What are my rights as a minority shareholder?
A majority shareholder is one who owns 50% or more of the shares in a company; they will generally govern the running of the business and can prevent a minority shareholder from making decisions.
If you are a minority shareholder and are being prevented from running the business, you may be able to apply to the court for an appropriate order.
What are my rights?
As a shareholder, you are able to apply to the court, for relief if:
- The affairs of the company are being conducted in a manner that is unfairly prejudicial to your interest as a shareholder; or
- An act, proposed act or omission of the company is or would be prejudicial to your interest as a shareholder.
The court’s powers are wide and they are able to make an order as the court thinks fit to remedy any unfair prejudice.
The most common remedy is for the court to order that the majority shareholder purchase the minority shareholder’s shares. The valuation of the shares would be determined by a method chosen by the court (most likely requiring expert evidence). It is likely that any discount caused by the unfair prejudice will be ignored when calculating the shares’ value.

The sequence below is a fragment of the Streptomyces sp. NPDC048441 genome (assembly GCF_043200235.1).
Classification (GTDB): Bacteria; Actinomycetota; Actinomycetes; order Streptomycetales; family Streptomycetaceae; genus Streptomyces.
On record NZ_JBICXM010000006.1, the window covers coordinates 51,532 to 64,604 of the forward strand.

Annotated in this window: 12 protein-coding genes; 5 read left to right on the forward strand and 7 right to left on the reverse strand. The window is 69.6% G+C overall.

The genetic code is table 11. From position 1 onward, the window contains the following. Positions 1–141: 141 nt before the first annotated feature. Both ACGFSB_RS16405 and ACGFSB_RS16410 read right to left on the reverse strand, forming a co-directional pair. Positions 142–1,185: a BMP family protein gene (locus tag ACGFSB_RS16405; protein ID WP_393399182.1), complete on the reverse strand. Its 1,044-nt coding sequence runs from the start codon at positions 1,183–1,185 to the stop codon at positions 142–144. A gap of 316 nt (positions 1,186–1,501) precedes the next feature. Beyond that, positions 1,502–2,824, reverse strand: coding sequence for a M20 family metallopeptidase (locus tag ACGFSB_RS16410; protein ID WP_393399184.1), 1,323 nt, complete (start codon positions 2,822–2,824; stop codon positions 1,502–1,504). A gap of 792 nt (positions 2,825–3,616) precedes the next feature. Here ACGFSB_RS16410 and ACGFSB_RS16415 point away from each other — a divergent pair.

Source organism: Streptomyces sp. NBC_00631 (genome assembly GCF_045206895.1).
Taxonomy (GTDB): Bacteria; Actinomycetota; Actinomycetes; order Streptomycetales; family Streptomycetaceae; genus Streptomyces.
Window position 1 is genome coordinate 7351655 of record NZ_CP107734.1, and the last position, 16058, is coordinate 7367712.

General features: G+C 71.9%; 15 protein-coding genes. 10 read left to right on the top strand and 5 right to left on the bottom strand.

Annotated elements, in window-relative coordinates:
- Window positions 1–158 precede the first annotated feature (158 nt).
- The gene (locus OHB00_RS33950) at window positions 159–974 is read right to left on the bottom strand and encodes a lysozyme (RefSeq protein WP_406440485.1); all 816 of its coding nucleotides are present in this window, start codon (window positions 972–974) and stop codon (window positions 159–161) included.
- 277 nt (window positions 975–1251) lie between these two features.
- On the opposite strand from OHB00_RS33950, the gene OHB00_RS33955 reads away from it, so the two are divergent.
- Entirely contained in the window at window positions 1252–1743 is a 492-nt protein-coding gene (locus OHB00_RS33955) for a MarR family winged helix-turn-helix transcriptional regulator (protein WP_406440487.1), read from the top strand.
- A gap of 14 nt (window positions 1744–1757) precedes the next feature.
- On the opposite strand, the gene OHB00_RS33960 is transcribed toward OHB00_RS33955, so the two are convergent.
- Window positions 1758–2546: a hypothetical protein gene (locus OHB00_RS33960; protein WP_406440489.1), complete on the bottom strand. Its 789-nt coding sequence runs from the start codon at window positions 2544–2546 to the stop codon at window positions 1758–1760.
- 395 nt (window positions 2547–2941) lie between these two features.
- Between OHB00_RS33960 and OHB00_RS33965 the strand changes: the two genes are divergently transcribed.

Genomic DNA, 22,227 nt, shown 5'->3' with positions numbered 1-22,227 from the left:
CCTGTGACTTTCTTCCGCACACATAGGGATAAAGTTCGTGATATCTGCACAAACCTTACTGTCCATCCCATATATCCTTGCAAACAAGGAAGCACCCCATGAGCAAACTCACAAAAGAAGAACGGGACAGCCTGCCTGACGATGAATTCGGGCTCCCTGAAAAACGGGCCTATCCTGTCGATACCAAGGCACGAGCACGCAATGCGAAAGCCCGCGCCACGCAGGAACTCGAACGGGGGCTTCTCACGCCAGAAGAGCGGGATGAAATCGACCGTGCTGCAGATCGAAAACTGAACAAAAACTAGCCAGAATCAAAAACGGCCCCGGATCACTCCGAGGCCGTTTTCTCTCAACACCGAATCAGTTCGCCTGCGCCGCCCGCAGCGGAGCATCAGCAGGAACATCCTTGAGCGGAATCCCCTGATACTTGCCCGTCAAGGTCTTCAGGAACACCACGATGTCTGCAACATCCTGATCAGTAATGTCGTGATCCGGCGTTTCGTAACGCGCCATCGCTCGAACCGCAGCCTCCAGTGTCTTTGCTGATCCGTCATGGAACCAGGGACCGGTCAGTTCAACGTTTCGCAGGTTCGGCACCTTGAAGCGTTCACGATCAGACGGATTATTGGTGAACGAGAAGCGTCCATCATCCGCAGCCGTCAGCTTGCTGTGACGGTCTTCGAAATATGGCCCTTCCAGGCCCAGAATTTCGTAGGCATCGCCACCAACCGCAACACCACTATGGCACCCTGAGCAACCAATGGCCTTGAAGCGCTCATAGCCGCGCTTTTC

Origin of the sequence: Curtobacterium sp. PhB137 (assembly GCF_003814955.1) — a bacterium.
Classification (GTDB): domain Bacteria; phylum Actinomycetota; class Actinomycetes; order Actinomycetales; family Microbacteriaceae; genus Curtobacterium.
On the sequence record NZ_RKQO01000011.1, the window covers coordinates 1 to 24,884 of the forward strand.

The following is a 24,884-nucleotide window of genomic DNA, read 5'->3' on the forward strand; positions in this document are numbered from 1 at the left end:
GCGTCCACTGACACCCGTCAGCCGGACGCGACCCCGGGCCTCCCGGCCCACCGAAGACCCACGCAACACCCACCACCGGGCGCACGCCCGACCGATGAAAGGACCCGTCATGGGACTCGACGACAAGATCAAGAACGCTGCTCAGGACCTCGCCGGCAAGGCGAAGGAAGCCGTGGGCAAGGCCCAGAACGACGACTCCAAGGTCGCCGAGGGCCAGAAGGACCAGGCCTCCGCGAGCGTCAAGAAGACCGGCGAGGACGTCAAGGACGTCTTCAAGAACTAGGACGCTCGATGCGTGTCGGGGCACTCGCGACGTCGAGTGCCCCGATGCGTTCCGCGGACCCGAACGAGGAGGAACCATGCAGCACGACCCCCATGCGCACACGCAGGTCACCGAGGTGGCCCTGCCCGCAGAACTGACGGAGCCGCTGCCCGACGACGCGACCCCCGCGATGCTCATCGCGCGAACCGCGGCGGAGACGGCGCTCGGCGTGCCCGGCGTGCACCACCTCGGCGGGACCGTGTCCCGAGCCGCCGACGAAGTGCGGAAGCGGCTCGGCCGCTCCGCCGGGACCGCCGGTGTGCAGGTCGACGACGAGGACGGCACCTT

There is a wide range of alternative remedies available to the court. In exceptional circumstances, the court may order that the majority shareholder sell his shares to the minority shareholder.
Why do I need a solicitor?
Any petition will need to satisfy a court that unfair prejudice has been suffered. The court’s discretion when making an order is wide-ranging and is not limited to the relief sought within the petition.